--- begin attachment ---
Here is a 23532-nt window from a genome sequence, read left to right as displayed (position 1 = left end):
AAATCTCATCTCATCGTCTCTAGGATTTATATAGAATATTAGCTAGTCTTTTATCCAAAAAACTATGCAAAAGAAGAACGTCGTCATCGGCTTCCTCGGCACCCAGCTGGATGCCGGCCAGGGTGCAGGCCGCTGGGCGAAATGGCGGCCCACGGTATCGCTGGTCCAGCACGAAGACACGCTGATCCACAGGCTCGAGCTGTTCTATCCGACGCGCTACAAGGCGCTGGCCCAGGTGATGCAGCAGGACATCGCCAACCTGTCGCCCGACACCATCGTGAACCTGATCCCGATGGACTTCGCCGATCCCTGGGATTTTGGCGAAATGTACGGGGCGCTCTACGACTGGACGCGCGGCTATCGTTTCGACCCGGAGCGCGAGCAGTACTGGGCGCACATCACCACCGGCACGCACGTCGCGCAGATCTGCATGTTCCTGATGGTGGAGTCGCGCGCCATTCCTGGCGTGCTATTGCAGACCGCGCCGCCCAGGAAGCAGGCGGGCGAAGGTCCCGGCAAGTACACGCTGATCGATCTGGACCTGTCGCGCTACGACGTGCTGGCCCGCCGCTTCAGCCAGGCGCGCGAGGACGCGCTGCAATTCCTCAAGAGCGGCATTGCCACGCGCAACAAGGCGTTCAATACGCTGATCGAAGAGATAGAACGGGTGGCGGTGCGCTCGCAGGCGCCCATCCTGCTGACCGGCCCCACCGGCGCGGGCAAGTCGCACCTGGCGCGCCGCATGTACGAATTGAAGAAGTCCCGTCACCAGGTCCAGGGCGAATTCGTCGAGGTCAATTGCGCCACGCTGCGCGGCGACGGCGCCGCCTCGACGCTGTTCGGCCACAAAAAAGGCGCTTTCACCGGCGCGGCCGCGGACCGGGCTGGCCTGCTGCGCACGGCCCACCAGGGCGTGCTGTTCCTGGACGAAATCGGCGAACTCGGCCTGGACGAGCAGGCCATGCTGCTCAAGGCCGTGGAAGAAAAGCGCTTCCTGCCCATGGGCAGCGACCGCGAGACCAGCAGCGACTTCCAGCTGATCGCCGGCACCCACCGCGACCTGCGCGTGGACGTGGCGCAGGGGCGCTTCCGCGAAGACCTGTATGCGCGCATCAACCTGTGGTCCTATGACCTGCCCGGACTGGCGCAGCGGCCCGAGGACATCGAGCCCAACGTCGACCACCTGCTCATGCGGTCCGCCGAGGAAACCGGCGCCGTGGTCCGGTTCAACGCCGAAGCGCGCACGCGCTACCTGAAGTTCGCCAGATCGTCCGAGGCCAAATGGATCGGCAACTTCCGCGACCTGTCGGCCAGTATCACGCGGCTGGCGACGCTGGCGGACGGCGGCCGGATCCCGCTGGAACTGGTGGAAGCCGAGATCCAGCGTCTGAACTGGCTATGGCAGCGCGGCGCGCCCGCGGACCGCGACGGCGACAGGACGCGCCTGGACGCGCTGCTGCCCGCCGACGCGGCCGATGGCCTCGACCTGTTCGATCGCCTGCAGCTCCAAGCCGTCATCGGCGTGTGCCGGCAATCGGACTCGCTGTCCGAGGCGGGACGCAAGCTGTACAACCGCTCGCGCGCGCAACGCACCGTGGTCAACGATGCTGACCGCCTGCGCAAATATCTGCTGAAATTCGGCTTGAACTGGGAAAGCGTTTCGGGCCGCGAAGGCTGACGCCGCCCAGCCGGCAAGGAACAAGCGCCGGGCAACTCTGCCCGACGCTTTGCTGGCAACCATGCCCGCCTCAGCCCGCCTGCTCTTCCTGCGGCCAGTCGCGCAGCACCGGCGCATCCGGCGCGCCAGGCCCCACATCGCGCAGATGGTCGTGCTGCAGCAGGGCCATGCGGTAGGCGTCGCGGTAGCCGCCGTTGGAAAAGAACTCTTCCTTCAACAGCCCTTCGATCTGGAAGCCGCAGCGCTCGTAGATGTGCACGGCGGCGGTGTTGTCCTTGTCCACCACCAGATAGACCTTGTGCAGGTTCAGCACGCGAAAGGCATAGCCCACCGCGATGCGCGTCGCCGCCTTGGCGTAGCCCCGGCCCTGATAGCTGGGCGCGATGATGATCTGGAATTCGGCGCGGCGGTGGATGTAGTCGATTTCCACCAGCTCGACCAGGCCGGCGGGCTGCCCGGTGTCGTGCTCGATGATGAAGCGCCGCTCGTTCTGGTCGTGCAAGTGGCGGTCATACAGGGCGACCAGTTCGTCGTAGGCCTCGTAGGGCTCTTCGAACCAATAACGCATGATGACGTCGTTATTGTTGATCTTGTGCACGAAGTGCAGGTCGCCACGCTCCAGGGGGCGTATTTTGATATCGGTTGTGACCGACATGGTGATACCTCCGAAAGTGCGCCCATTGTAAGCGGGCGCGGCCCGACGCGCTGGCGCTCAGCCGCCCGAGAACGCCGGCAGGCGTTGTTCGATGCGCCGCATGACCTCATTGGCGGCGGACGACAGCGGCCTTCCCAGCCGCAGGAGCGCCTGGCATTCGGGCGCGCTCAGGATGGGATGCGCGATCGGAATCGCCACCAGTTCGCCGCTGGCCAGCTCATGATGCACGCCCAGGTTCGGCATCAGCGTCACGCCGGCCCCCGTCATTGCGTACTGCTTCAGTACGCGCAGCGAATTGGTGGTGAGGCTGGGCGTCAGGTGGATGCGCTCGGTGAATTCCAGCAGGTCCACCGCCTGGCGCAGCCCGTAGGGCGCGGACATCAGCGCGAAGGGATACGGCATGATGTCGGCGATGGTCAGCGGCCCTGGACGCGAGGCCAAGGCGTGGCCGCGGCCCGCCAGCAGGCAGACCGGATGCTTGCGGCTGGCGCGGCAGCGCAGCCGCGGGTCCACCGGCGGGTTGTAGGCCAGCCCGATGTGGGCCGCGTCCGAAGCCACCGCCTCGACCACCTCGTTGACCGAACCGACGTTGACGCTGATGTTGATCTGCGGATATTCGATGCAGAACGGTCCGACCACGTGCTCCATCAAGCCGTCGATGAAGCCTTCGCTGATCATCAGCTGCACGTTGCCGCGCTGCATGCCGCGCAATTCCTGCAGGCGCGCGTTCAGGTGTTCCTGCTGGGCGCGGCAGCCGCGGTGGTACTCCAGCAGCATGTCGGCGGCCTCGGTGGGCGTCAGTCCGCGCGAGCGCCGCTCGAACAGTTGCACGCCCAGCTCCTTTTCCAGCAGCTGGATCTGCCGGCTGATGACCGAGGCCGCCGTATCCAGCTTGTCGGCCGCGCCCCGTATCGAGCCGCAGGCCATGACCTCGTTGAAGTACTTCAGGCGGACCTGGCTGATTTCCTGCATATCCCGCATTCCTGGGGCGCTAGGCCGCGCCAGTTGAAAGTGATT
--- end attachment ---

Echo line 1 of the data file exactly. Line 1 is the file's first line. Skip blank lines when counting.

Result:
Here is a 23532-nt window from a genome sequence, read left to right as displayed (position 1 = left end):